In an oligopoly, markets are structured with a finite number of major firms. They are simultaneously in competition and unable to remove the influence of competing firms. Each firm has different market shares.
While the amount of firms is not fixed in an oligopoly, it must be more than one (monopoly) or two (duopoly). In general, the firms must also be few enough to each have a significant impact on the market.
Commercial real estate markets thrive on an oligopoly, where a low number of firms can fix market prices, collaborate, or restrain output to increase their market returns. This structure encourages creating and maintaining allegiances both with other firms and with the government. The more control one firm can maintain in a mixed economy, the more they can use the government to increase their market returns in an oligopoly, compared to their competition.
The Drawbacks of Oligopolies
Other notable oligopolies include the steel and oil industries, tire manufacturers, airlines and wireless phone and internet providers. Because firms within an oligopoly can set their prices, some economists fear that they cause innovation and competition to stagnate while increasing prices for their own gain.
Profit margins in an oligopoly can be higher than those in a competitive market, especially when legal privileges enter the equation. A famous example would be the railroad industry. These companies acquired land through government purchases to use among a finite number of firms, establishing a service no one else could offer.
Why Do Oligopolies Persist?
Despite drawbacks, oligopolies can be stable if the separate firms can balance their inherent need for cooperation with the implicit opportunities to game the system for their own benefit. Firms can devise different strategies to encourage cooperation and avoid a market collapse, such as price-fixing or choosing a price leader.
In both cases, prices are pre-determined, either by each firm or by a chosen industry leader. This limitation leads to what is termed a “prisoner’s dilemma” in oligopolies, due to the difficulty of maintaining mutually beneficial price manipulation. In such a dilemma, each firm will be biased against cooperation by the suspicion of being betrayed by the other. This tension results in a situation where mutual cooperation would lead to mutual benefit, yet rational self-interest leads each firm to betray every other.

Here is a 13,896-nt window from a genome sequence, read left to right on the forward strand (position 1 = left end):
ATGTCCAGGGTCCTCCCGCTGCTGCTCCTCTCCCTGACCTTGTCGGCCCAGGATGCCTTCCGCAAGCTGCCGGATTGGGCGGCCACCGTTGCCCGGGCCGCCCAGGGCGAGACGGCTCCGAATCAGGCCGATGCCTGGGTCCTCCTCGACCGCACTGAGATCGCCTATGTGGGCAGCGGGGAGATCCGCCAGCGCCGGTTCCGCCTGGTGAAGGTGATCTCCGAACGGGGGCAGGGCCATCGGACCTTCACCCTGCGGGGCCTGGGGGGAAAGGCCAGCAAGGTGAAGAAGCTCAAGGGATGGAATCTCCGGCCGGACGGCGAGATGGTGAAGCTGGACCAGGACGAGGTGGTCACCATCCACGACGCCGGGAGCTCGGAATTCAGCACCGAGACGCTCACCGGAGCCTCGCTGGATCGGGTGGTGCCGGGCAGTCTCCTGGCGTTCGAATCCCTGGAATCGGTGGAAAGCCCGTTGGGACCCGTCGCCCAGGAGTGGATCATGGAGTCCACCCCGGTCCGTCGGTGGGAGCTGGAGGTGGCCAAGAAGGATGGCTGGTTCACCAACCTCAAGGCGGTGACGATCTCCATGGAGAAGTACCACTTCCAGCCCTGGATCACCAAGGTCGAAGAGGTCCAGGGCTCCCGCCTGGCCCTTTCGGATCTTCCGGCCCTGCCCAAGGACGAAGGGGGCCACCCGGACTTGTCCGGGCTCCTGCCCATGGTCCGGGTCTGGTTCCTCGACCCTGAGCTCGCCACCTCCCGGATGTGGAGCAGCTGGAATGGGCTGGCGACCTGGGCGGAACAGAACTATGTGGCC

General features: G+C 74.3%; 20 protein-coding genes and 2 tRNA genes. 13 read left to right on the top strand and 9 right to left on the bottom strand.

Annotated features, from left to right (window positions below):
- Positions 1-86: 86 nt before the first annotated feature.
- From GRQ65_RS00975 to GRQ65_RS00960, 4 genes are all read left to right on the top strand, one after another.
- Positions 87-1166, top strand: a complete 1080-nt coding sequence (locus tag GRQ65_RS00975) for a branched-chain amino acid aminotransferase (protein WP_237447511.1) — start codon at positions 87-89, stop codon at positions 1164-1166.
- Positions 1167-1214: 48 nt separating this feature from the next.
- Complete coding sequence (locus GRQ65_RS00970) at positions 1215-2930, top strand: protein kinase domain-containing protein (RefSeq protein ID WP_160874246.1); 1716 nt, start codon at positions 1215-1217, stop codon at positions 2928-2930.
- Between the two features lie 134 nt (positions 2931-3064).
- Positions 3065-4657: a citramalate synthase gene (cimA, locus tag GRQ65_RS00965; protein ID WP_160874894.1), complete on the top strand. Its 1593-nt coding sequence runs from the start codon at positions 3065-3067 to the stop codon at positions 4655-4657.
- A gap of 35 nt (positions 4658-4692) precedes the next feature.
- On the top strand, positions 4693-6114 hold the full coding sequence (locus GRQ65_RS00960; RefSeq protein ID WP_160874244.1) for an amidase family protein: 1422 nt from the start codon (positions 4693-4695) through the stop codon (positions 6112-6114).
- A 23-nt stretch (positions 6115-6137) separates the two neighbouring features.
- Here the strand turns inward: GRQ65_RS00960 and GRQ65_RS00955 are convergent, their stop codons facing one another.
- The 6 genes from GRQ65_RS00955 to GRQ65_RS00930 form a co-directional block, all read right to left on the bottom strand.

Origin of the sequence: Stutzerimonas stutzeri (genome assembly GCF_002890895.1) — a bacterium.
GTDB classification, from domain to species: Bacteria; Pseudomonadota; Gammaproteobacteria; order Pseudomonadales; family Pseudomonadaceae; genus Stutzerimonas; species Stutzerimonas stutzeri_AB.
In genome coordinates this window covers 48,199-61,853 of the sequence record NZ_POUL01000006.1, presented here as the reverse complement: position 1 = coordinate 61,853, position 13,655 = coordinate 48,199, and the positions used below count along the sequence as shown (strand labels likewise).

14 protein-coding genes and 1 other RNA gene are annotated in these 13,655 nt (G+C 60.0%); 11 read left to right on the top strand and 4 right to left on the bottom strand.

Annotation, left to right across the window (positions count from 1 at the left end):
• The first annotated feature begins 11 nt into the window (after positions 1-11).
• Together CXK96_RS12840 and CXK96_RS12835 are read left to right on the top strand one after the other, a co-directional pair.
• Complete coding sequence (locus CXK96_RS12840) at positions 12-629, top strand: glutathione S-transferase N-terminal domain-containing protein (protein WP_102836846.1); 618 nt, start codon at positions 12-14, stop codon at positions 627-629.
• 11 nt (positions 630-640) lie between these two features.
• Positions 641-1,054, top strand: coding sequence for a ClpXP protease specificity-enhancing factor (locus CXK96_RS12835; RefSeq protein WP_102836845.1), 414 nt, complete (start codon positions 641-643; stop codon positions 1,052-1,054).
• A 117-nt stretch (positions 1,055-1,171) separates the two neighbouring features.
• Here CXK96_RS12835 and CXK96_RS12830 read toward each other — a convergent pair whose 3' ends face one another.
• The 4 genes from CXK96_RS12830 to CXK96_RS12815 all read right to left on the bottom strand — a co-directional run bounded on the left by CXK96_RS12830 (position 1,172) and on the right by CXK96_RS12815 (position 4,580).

Contractual or legal restrictions can change each firm’s ability to choose in such a dilemma, in an attempt to level the field. Left to their own devices, oligopolies can persist, despite the presence of fixed prices that game or “cheat” the system and the difficulty of maintaining mutually beneficial cooperation.
Cultural and Legal Responses to Oligopolies
Oligopolies may function differently in different cultures, such as those with more entrenched trust values or a cultural precedent for reciprocity. More laissez-faire policies could also perpetuate oligopolies because government controls would have less power to influence them.
On the other hand, governments can mount legal responses to price-fixing in prolonged oligopolies. This risk spurs firms to lobby for government preference, potentially leading to uneven regulation. It is often the goal of oligopolies to operate outside of the government’s influence, like a cartel, where prices can be changed independently.
A modern example of an oligopoly can be seen in the United States airline industry where four firms control 70% of flights in the country. In response, the Airline Deregulation Act of 1978 prevented the Civil Aeronautics Board from regulating industry prices. Before this deregulation, prices had been steadily declining for decades. The introduction of regulations led to external forces of control over the then-stable oligopoly.